Counterfeit alcohol – is the pint half full or half empty?

No matter which way you skin it, no brand is completely safe from counterfeit. Brands need to give consumers more information about the products they enjoy.

Recent shocking footage has emerged of a group of counterfeiters filling up what allegedly looks like non-standard beer into unsealed, reused Budweiser cans with the intention of selling the illicit product in the open market.

The so called ‘king of beers’ has had the counterfeit spotlight shone on it recently as a reported 600,000 cartons of fake Budweiser were made from one factory alone and sold and distributed in local bars and night clubs throughout the city of Donguan, Guangzhou, Southern China.

But aside from the shocking facts, what else are these stories actually telling us?

Most consumers like to think that the products that they buy and enjoy are inherently safe, no questions asked and the brands that they trust have the consumer’s best interests at heart. However, more and more stories like this prove to us that this isn’t the case and that no matter how trusted and how large a brand may be, if there’s a margin, there’s a risk for fraud. Research conducted by consultancy firm PWC has estimated that food and beverage fraud as a whole is costing businesses a cool $40 billion a year.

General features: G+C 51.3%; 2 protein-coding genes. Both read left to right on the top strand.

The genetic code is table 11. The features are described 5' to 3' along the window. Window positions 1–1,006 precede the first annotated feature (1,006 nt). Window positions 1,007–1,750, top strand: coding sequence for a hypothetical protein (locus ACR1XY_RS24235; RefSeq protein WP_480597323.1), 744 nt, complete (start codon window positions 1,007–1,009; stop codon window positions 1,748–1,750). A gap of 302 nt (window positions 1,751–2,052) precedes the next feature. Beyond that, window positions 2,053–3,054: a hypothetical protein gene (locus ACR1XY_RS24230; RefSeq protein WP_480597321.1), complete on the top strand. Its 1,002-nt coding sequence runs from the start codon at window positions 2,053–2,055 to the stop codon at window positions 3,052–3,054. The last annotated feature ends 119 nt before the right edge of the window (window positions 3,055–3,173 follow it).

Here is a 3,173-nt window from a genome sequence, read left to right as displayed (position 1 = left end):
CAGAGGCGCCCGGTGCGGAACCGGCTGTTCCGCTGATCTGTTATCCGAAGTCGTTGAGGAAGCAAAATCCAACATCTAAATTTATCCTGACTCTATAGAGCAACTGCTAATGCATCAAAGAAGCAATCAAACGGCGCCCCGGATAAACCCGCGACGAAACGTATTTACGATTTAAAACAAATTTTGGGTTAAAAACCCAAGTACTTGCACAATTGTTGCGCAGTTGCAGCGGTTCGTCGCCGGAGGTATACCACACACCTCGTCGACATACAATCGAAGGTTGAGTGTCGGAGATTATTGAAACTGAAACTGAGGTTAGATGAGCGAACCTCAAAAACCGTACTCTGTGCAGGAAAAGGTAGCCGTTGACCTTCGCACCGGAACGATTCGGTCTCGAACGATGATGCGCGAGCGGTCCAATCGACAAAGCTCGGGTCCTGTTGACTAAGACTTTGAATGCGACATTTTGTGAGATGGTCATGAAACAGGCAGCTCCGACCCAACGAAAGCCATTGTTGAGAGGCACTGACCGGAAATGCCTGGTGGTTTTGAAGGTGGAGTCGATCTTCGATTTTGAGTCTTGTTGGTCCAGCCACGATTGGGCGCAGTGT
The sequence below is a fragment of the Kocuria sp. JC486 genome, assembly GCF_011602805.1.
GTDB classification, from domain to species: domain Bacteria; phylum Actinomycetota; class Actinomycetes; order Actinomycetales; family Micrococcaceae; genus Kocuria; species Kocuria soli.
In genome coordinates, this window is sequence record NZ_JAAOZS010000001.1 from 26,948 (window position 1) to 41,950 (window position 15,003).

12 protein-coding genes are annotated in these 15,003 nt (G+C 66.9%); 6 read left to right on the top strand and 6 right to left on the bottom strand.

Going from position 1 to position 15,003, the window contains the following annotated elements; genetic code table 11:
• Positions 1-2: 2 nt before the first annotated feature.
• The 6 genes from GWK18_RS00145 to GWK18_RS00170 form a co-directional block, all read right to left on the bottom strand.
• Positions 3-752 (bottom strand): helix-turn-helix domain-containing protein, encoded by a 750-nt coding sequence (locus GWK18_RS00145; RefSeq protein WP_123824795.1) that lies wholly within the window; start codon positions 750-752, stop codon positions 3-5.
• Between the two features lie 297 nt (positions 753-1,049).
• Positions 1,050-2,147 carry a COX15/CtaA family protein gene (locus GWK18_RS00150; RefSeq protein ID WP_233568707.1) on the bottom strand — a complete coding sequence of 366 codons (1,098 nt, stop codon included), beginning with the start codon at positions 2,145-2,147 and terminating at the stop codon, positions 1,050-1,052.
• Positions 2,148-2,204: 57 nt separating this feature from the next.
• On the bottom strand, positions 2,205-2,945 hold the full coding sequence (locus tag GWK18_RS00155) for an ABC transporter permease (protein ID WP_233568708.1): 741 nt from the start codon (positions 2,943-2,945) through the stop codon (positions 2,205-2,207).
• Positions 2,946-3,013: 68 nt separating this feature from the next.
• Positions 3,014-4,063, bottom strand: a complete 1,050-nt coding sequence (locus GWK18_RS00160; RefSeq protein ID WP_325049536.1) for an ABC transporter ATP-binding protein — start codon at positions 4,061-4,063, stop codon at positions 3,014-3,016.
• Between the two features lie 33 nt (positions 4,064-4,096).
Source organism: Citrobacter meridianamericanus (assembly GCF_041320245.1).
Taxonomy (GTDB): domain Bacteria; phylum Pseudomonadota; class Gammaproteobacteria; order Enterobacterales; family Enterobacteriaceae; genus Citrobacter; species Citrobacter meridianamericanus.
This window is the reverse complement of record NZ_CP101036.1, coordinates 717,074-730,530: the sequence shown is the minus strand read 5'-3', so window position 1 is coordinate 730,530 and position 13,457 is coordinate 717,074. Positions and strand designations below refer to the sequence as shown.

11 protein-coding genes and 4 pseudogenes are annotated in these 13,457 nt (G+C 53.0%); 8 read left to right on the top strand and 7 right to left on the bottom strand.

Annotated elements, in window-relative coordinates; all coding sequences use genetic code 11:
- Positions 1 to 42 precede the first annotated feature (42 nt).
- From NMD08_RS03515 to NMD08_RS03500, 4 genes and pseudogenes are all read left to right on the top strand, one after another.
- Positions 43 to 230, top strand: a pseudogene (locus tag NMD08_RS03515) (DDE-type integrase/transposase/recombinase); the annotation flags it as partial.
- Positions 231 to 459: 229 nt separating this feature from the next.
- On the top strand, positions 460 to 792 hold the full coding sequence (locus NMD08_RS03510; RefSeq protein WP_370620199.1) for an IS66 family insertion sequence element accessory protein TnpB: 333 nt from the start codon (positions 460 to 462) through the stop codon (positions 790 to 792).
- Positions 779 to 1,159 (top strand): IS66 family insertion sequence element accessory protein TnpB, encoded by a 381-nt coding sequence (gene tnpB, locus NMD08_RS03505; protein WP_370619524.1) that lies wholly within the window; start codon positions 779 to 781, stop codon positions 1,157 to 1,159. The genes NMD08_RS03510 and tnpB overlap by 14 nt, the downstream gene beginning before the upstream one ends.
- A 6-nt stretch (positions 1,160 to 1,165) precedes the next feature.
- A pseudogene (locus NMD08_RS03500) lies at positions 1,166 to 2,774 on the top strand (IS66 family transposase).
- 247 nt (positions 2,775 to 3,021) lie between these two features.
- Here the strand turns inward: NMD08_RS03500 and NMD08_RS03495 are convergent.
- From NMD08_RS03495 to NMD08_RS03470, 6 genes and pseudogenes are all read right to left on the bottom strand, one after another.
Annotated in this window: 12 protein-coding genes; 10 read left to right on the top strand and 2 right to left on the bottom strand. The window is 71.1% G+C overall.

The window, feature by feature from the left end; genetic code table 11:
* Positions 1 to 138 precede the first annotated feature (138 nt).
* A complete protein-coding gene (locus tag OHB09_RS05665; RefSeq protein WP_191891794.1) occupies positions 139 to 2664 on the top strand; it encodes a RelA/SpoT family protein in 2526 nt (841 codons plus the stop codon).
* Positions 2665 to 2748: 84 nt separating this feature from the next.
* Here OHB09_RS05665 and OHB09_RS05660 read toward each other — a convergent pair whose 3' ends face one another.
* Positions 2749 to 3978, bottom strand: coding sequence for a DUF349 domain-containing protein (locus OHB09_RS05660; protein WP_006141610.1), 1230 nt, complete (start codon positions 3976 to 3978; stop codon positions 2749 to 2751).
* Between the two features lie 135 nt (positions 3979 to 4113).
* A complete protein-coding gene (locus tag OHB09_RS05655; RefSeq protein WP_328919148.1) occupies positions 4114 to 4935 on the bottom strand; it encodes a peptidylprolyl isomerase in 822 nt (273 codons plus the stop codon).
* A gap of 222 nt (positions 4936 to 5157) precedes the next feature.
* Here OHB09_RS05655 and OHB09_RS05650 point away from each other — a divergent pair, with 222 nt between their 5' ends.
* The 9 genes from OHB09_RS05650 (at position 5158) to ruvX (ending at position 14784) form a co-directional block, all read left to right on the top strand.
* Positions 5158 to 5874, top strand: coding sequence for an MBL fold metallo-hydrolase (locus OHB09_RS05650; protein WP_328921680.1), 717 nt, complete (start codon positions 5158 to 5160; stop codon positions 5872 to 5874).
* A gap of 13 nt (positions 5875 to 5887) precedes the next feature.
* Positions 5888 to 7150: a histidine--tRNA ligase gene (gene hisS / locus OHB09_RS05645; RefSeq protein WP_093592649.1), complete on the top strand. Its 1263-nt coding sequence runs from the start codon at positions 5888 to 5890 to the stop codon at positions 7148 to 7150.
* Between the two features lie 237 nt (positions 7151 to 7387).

So what can be done?

The good news is that, slowly but surely, consumers are increasingly becoming safety conscious of their food and beverages by demanding transparency from brands and brands too are listening. One study from Label Insight last yearshowed that 94% of consumers are demanding transparency and more information about the products they purchase and of those surveyed, 34% would jump ship to those brands that filled the knowledge gap.

So, it seems trivial for brand success; listen to your consumers, plug the gap and provide them full transparency so they can make the choice and in doing so, reap the reward of brand loyalty. If brands are willing to acknowledge and ignore their consumer’s demands and the risk of counterfeit, especially in high-risk markets, they then should be prepared for the worst.

 

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